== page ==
In the first week, formula-feed your newborn on demand. After that, it’s important not to overfeed your baby so he’ll stay at a healthy weight.
Most new babies want to eat every few hours. Start with 1.5 to 2 ounces at each feeding for the first week, and work up to 2 to 3 ounces every three to four hours.
As your baby gets older – and his tummy gets bigger – he’ll drink fewer bottles a day with more formula in each. By about 1 month, for example, he may be down to five or six bottles of 4 ounces every 24 hours. And by 6 months, he’ll typically be down to four or five bottles of 6 to 8 ounces per day.
He’s likely to maintain that four-to-five-bottle pace until his first birthday, when he can transition to whole cow’s milk in a bottle or sippy cup, along with three solid meals and two snacks between meals per day.
Signs that your baby’s getting the right amount of formula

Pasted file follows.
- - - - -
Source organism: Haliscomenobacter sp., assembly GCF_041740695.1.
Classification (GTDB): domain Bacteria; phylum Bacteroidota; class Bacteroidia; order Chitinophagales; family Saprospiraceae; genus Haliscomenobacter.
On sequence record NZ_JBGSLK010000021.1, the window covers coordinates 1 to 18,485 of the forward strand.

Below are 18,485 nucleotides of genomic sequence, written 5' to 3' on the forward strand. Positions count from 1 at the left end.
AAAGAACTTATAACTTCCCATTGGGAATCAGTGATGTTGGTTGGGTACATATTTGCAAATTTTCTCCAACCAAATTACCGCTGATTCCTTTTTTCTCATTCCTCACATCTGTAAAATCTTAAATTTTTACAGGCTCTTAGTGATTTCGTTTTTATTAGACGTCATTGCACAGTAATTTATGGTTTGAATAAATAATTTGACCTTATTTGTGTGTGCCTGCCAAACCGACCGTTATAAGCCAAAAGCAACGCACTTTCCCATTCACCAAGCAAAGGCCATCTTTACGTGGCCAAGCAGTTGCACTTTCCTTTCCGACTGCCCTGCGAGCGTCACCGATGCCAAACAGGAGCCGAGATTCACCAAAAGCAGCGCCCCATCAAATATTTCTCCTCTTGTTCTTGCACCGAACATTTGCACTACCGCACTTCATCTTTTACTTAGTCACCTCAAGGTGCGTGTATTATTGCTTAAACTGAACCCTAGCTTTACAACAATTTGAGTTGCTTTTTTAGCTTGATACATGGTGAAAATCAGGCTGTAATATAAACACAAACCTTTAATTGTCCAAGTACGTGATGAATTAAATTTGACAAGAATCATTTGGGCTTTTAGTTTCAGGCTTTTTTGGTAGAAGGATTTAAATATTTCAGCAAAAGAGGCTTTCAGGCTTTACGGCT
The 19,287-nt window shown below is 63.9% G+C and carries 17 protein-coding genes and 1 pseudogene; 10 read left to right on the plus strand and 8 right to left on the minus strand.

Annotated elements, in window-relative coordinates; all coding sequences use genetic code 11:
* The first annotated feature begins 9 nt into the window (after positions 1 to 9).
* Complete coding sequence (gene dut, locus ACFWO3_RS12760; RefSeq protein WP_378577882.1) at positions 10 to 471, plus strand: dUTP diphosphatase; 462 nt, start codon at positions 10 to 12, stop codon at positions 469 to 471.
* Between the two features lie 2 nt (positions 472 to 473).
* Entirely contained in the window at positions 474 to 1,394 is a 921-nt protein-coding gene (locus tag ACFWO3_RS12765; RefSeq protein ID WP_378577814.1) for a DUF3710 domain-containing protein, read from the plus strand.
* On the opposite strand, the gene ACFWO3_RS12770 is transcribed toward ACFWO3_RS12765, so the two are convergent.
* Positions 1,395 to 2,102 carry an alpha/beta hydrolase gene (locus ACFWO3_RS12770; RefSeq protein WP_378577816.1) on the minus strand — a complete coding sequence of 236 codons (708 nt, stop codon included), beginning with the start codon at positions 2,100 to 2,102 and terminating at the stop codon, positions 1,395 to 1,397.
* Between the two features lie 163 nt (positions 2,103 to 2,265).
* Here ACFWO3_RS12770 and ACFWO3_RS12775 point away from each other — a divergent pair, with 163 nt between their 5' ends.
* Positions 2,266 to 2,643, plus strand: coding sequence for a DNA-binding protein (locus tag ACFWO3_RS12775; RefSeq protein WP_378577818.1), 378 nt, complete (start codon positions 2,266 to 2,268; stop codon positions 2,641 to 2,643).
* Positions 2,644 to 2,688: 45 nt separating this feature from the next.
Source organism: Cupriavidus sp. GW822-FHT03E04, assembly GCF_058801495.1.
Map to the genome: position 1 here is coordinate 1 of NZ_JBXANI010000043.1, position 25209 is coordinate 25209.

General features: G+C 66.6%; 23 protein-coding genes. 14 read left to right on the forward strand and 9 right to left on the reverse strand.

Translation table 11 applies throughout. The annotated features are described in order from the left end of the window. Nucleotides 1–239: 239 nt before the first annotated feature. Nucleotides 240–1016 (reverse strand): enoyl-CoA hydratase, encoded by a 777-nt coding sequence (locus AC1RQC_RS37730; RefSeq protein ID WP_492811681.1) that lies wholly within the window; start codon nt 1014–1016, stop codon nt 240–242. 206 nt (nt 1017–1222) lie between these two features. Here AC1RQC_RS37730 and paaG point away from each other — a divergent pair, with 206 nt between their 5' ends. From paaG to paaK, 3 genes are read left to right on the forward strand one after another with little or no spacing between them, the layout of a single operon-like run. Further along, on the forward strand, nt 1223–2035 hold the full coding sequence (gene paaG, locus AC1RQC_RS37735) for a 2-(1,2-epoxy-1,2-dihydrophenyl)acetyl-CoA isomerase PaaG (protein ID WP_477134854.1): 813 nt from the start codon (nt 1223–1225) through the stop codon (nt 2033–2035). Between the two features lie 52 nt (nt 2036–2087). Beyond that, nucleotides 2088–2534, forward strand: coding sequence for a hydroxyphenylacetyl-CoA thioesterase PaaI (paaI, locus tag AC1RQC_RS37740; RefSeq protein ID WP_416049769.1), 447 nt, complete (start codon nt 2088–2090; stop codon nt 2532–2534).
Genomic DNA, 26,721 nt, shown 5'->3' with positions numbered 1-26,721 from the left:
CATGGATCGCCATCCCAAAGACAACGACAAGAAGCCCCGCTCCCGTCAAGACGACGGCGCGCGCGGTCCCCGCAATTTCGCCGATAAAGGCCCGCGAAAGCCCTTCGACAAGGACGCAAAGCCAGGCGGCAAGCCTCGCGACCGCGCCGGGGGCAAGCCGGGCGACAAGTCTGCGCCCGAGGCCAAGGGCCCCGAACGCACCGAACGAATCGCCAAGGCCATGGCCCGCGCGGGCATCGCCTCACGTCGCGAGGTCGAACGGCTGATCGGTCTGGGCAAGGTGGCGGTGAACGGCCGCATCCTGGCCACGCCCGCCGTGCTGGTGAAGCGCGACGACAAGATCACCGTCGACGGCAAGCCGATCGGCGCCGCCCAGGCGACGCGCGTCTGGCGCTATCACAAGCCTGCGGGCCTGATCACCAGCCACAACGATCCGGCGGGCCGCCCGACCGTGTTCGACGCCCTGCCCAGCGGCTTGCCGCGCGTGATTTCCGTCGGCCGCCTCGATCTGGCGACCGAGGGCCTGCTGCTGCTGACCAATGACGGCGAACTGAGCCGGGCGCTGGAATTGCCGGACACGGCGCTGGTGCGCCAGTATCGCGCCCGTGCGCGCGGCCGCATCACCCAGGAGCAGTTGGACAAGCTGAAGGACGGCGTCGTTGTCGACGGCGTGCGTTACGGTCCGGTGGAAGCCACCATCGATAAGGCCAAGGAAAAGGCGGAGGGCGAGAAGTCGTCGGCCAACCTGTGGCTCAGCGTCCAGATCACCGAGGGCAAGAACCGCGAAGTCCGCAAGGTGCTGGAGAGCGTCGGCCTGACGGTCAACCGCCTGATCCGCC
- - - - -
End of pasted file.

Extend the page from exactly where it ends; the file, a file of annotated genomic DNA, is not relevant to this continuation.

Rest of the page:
These are signs that your baby’s getting all the formula she needs:
- Steady weight gain. She continues to gain weight after her first two weeks and maintains the same pattern of growth during her first year. (Most babies lose up to 10 percent of their birth weight and then regain it by the time they’re about 2 weeks old.)
- Happy baby. She seems relaxed and satisfied after a feeding.
- Wet diapers. She wets five to six diapers a day if you’re using disposable diapers, or six to eight if you’re using cloth diapers. (Disposables hold more liquid.)
Worries that your baby’s getting too much or too little formula
If you’re worried that your baby is getting too little or too much formula, talk with his doctor. The doctor can check your baby’s weight and growth, tell you whether his intake is appropriate for his size and age, and advise you about any adjustments you may need to make.